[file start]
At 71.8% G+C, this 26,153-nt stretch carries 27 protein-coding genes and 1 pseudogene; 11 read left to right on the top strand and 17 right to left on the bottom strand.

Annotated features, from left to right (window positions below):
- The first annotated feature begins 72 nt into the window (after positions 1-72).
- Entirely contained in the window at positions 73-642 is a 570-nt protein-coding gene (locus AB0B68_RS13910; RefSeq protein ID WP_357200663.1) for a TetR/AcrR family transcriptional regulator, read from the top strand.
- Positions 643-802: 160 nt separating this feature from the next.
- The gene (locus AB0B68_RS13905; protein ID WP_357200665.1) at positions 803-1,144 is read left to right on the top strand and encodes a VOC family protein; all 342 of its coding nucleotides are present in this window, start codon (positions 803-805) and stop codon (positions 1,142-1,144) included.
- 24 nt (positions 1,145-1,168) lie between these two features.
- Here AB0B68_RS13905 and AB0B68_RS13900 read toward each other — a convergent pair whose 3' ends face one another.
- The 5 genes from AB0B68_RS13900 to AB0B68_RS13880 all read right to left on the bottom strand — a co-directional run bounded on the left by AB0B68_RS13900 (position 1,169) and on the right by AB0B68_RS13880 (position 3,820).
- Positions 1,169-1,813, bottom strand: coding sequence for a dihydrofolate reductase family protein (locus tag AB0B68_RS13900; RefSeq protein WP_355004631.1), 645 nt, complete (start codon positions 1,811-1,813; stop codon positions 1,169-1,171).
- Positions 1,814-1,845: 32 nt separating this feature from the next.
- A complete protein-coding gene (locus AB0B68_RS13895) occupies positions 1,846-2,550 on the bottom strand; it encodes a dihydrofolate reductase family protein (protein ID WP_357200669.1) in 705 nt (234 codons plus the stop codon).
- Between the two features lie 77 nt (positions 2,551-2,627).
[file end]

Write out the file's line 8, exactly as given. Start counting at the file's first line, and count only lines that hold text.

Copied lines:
- Here AB0B68_RS13905 and AB0B68_RS13900 read toward each other — a convergent pair whose 3' ends face one another.